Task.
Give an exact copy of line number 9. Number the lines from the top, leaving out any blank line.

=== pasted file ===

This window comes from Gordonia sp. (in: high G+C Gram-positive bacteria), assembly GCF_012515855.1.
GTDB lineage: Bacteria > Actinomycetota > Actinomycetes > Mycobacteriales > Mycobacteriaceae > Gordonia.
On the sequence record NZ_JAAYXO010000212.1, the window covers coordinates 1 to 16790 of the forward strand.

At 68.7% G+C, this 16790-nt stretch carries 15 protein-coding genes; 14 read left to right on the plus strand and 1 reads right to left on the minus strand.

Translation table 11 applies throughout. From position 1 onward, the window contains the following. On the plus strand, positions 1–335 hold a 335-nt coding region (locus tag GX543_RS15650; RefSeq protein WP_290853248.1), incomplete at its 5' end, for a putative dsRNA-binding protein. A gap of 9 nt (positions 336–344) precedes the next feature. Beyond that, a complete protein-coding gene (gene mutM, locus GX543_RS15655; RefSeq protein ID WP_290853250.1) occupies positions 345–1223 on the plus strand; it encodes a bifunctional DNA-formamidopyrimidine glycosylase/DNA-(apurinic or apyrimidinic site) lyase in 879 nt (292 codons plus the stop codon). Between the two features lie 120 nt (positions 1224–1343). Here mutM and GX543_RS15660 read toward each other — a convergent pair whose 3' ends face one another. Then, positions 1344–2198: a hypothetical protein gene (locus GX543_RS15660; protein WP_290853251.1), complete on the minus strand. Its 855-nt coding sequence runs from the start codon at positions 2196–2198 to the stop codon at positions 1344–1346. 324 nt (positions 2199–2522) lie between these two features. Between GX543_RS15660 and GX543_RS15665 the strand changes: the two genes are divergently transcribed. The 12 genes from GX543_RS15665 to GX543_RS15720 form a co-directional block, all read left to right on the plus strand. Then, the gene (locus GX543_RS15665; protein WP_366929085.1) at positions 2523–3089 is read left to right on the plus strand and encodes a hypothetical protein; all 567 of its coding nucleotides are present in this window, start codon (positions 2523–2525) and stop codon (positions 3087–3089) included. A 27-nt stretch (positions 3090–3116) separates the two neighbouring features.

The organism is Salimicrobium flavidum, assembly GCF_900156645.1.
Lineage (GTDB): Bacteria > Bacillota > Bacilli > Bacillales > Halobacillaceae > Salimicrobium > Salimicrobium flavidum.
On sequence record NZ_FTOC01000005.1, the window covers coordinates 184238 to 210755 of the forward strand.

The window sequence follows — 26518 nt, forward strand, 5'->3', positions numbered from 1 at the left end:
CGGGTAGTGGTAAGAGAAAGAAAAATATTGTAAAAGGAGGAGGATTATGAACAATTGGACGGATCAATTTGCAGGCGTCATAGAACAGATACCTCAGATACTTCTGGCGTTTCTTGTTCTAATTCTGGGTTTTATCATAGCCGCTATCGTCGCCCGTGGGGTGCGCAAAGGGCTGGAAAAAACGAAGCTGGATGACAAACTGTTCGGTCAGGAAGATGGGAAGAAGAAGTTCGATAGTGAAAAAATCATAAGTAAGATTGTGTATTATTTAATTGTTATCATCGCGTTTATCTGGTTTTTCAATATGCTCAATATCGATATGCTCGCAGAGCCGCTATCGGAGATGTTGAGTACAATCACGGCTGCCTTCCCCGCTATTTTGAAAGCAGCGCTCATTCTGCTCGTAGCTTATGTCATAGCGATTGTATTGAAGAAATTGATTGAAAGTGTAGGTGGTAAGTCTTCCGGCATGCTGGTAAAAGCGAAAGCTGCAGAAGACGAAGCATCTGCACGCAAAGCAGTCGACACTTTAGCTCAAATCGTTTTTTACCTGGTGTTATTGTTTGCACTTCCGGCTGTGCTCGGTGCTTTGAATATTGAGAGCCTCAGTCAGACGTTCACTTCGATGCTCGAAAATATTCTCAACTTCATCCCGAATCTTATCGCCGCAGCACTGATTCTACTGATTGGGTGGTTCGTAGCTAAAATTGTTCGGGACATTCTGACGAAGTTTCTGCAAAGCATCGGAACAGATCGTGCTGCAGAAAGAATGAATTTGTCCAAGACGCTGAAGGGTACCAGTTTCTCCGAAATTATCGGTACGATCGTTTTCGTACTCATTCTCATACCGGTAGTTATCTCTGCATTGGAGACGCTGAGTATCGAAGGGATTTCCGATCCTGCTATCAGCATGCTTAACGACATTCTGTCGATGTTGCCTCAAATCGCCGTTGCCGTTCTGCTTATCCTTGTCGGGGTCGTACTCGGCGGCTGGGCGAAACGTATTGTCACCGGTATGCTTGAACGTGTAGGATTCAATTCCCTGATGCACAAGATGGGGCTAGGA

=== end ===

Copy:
The window sequence follows — 26518 nt, forward strand, 5'->3', positions numbered from 1 at the left end: